The spread of coronavirus was first reported in the media as a medical event. Then, it became an economic event. At Tyson, we try to approach this as a “human event” – one that calls us to take care of each other and the communities where we live and work. This includes our customers and our suppliers, our hospitals and our schools, our families and our friends.

As challenges emerged over the last couple of months, we took the opportunity to put our purpose into action. “Raising the world’s expectations for how much good food can do.” Dating back to February, when our colleagues in Asia were impacted by the virus, we jumped into action, donating nearly $500,000 in product and cash to impacted communities there. With the spread to other parts of the world, we are taking steps to ensure everyone here at home is safe, healthy, and able to deal with the unanticipated consequences of a global health crisis.

I’m eager to share here some of the steps we are taking to help our team members, customers, and our Tyson communities.

The well-being of our Tyson team members is our top priority. We relaxed our attendance policy to reinforce the importance of staying home when sick. We are waiving the waiting period for Short Term Disability benefits if a team member is sick with the flu or COVID-19. Additionally, we are waiving co-pays for the use of telemedicine as well as co-pays and deductibles for doctor visits for COVID-19 testing.

For many of our communities, the ripple effect of the quarantine means jobs are lost, bills stack up, and people need food beyond the grocery store. In the month of March alone, we donated 16 million meals to Feeding America food banks, pantries located in Tyson communities and to our very own team members. That’s more than $11 million in protein for hunger relief in less than a month. In addition, more than 15 truckloads of product have been delivered to Tyson plants for distribution to team members and those local communities in need.

The give doesn’t stop with physical meals. It comes in the form of $2 million in grants to plant communities and other non-profit partners. If team members want to give to a charity, we have agreed to a triple match of the team member’s donations to non-profits of their choice.  

Globally, Tyson Foods has a presence on six different continents. So, as the coronavirus is making its presence known all over the world, our work to contribute doesn’t stop within the US borders. Specifically, in China, Tyson gave $250,000 in cash to the Red Cross and to the hospital near our Tyson complex adjacent to Shanghai. Another $231,000 in the form of Tyson products was donated in China as well.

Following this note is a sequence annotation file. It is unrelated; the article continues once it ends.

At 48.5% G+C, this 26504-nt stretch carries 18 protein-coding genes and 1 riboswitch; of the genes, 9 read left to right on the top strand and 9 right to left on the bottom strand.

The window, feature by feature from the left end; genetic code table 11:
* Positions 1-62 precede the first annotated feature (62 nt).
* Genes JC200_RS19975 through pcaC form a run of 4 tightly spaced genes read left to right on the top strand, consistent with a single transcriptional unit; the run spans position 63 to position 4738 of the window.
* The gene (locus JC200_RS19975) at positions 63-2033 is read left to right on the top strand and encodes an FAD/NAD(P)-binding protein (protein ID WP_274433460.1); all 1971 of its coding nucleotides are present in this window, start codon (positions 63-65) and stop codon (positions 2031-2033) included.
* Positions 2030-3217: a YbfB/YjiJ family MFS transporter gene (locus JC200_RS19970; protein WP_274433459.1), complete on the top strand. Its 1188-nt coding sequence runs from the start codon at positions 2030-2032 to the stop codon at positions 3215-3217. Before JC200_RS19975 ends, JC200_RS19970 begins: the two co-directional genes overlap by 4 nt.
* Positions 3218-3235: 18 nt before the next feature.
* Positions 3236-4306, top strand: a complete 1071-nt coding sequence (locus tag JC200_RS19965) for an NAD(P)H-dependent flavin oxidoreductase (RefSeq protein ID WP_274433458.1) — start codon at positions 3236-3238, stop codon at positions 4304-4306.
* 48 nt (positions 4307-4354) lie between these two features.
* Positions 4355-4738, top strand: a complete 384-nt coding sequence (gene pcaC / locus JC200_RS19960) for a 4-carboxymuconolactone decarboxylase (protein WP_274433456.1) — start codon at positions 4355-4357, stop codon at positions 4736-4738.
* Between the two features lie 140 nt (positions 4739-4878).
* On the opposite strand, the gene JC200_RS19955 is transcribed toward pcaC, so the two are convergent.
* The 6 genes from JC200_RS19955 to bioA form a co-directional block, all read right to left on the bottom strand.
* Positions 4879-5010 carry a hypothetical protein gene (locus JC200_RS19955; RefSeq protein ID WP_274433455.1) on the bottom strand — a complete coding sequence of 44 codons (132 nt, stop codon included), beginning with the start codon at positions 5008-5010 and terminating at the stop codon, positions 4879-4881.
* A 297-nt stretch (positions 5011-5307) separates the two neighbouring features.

At the local level, resources have been committed to create meal boxes containing non-perishable product for our drivers, product has been donated to make sack lunches for students out of school and a mobile food pantry has been activated to name just a few examples.

It would be a miss to not thank the hardworking farmers and ranchers that help us feed the world. Tyson Foods provided a one-time premium effective for cattle harvested the week of March 23rd to demonstrate commitment and support of the valued cattle suppliers.

But after all this, what does this mean for Tyson Foods? The end goal is that we can look back over this trying time and say that we did our best to be leaders in our global community. In any and every way possible, we used our means to do good for the world. Our people, our customers, our consumers and those that we may never know we touched can hopefully say that Tyson Foods is not just a protein company. Tyson Foods is a global and reliable partner during a time of greatest need.  

Author
Chief Sustainability Officer at Tyson Foods

John R. Tyson joined the Tyson Foods team in 2019 and serves as Chief Sustainability Officer, leading the company’s efforts to support a more sustainable protein system. This includes driving improvement by implementing the company’s sustainability strategy as well as managing the sustainability, animal welfare, environmental and social responsibility teams.

He reports to CEO Noel White.

John has a Bachelors’ Degree in Economics from Harvard University and a Master of Business Administration Degree from the Stanford University Graduate School of Business. He previously worked in investment banking for J.P. Morgan and as a private equity and venture capital investor. He is also a lecturer at the Sam M. Walton College of Business at the University of Arkansas.

He is passionate about the numerous philanthropic endeavors in which he is involved, particularly through the Tyson Family Foundation where he leverages his private investment expertise. Additionally, he is committed to civic engagement and volunteers regularly on electoral campaigns and for charitable organizations focused on social programs, both in Arkansas and around the U.S.

John is a fourth-generation member of the Tyson family. He is proud to work for the company his great grandfather founded and hopes to be a steward of the values and legacy the family established.